Provide proper identification on your dog in the case of theft, loss, or other emergency situations.
Using more than one method of identification can increase your dog’s chances of being returned.
Local License Requirements
A license is required in most USA cities, counties and states. Your dog should always wear the license tag along with an ID tag. If your dog is picked up by a police or animal control officer, they can contact you directly, skipping a trip to the shelter. If your dog does end up in the shelter, the staff will know how to contact you. Also, many shelters will extend the time they will hold onto your dog, waiting for you to pick him up, as well as provide emergency medical treatment if required.
The downside. None, but since your dog may be end up outside your county or city, it’s a good to utilize another method of identification as well. Where to license your dog: Contact your local animal control agency for information.
Tags are the easiest and cheapest methods of identification. When the dog is found, the owner can be contacted directly and quickly, often avoiding a trip to the shelter. Be sure to include your name, address, and phone number on the tag. By adding your cell phone number as well, you can even be reached if you are out of the house when the dog is found. If you travel or move, be sure to update the information or use temporary tags.
The downside. Tags can come off or be removed by someone with ill intentions. That is why it is important to consider alternate forms of doggy ID. Where to buy tags: local pet store or veterinarian.
Microchips are inserted under the skin between the shoulder blades with a large needle and can then be read with the proper scanner. The procedure is safe and relatively inexpensive, running between $20 and $60. Microchips must be registered with your current contact information, and this registration should be updated if you move. Unlike tattoos, it is hard to remove or alter a microchip.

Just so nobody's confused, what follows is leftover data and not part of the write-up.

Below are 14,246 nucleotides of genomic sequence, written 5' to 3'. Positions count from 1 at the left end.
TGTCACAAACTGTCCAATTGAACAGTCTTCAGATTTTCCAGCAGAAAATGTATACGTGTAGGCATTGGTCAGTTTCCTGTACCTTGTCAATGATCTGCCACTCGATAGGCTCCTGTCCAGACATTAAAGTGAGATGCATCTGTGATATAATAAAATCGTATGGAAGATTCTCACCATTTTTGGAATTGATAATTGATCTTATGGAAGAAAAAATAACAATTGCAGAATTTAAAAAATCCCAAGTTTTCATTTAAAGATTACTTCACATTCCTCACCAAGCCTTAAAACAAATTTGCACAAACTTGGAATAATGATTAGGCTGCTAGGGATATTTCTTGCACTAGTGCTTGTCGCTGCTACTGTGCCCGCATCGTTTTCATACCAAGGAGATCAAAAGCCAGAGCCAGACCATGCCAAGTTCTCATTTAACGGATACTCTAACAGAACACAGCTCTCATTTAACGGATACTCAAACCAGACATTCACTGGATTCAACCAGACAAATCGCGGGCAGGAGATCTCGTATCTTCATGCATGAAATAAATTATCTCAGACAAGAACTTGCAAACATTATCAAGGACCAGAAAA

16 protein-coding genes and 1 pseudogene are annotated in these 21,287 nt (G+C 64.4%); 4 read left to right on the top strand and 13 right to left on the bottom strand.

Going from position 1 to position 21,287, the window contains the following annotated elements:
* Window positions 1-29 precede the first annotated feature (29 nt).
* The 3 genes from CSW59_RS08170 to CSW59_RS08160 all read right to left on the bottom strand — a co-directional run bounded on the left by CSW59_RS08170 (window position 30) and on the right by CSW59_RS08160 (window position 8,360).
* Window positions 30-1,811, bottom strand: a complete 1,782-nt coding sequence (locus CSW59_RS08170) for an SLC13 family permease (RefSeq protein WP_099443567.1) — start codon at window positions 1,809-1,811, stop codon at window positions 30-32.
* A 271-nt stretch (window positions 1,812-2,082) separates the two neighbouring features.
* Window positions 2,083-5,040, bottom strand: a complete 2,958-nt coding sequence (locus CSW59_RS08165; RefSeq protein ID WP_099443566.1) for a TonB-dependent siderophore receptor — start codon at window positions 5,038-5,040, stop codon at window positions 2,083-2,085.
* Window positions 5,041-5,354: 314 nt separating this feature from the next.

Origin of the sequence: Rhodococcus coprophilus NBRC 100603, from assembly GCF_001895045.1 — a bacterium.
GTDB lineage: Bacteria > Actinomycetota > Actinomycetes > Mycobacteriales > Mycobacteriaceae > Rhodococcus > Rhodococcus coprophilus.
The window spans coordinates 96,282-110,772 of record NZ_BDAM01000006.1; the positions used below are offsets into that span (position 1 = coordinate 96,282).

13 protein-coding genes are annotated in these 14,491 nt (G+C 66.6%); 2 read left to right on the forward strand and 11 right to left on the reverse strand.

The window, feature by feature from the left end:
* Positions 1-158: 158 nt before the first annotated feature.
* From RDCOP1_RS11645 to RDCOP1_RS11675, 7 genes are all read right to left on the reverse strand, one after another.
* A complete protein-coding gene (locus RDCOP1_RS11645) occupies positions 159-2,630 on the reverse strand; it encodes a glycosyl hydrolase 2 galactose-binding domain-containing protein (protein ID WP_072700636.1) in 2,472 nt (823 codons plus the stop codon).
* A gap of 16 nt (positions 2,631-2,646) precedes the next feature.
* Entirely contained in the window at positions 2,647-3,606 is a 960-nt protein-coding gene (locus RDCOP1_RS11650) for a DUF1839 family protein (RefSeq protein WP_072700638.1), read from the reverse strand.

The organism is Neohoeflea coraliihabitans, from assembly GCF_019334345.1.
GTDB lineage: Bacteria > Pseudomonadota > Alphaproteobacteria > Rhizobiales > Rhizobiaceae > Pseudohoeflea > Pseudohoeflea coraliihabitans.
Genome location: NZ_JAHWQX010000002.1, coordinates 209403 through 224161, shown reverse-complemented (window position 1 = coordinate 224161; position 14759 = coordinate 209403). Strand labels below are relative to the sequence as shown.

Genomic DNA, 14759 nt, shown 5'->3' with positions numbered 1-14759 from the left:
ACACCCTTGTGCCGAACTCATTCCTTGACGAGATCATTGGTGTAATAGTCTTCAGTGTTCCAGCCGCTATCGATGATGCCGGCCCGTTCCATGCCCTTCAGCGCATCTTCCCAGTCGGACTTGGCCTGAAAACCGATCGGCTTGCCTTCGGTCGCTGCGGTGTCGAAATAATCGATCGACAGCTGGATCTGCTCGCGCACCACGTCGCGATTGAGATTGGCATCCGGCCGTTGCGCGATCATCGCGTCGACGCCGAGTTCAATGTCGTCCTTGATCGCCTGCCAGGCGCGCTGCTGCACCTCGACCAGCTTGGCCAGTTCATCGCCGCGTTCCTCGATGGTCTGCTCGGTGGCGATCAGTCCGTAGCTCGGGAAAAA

The downside. To be detected, a compatible scanner must be used. Before implanting a chip, contact your local shelter or animal control agency to ensure they can read the type of chip you will implant. If you have already implanted an incompatible chip, contact the chip manufacturer and ask them to provide a scanner to your local shelters and animal control agency. Where to get a microchip: veterinarian or animal shelter.
GPS Collar: They can provide you with peace of mind, especially if you are working with an anxious or fearful dog that often goes into flight mode. The device allows you to find out where your dog is at any given moment. If your dog runs away, you don’t need to wonder where he went; you can just pop onto the computer! Some devices provide instant notification when your dog goes outside the area you specify. The Global Pet Finder collar even lets you know when conditions outside become too hot or cold.
The downside. Like tags, GPS collars can come off or be removed. Consider using the collar in combination with another form of identification to ensure your pet is safe! Where to get a GPS collar: local pet store.
Tattoo: Because the needle does not reach the nerve endings of the dog’s skin, the tattooing procedure is probably not very painful and takes only two to three minutes. On average, the procedure runs about $10, with discounts for multiple pets. Select a unique number and register your contact information with a tattoo registry, such as National Dog Registry. It is not advisable to tattoo your phone number or address, because that could change. With a registry, you can easily update this information. An added benefit: it is against the law for research facilities to use a tattooed animal in experimentation. This helps to protect your dog from possible theft for use in a lab.
The downside. It is possible for someone to alter or remove a tattoo. To prevent this, do not place the tattoo on the lip or ear, because ears can be cut off and lips can be clipped. Instead, tattoos are frequently applied to the inner leg or stomach. Best places to get a tattoo: veterinarian or through a dog club or other organization.